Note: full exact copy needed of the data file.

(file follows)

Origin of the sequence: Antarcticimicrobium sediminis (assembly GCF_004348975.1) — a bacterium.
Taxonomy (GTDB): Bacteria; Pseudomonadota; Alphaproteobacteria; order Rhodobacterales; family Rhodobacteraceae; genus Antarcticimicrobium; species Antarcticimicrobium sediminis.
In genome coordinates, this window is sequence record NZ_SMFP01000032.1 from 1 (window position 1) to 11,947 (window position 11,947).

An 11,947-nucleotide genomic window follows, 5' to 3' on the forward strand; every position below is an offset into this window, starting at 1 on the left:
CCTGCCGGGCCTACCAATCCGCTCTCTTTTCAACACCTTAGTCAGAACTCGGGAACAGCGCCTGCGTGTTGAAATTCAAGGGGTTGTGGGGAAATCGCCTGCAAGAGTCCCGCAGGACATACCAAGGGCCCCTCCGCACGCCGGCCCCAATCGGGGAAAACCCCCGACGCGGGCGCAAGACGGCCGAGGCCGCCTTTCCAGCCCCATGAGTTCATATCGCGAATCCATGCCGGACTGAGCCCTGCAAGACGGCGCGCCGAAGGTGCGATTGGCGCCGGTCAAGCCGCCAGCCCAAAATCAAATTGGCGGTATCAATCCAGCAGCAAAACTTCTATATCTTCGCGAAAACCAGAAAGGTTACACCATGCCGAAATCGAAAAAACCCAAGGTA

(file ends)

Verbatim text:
Origin of the sequence: Antarcticimicrobium sediminis (assembly GCF_004348975.1) — a bacterium.
Taxonomy (GTDB): Bacteria; Pseudomonadota; Alphaproteobacteria; order Rhodobacterales; family Rhodobacteraceae; genus Antarcticimicrobium; species Antarcticimicrobium sediminis.
In genome coordinates, this window is sequence record NZ_SMFP01000032.1 from 1 (window position 1) to 11,947 (window position 11,947).

An 11,947-nucleotide genomic window follows, 5' to 3' on the forward strand; every position below is an offset into this window, starting at 1 on the left:
CCTGCCGGGCCTACCAATCCGCTCTCTTTTCAACACCTTAGTCAGAACTCGGGAACAGCGCCTGCGTGTTGAAATTCAAGGGGTTGTGGGGAAATCGCCTGCAAGAGTCCCGCAGGACATACCAAGGGCCCCTCCGCACGCCGGCCCCAATCGGGGAAAACCCCCGACGCGGGCGCAAGACGGCCGAGGCCGCCTTTCCAGCCCCATGAGTTCATATCGCGAATCCATGCCGGACTGAGCCCTGCAAGACGGCGCGCCGAAGGTGCGATTGGCGCCGGTCAAGCCGCCAGCCCAAAATCAAATTGGCGGTATCAATCCAGCAGCAAAACTTCTATATCTTCGCGAAAACCAGAAAGGTTACACCATGCCGAAATCGAAAAAACCCAAGGTA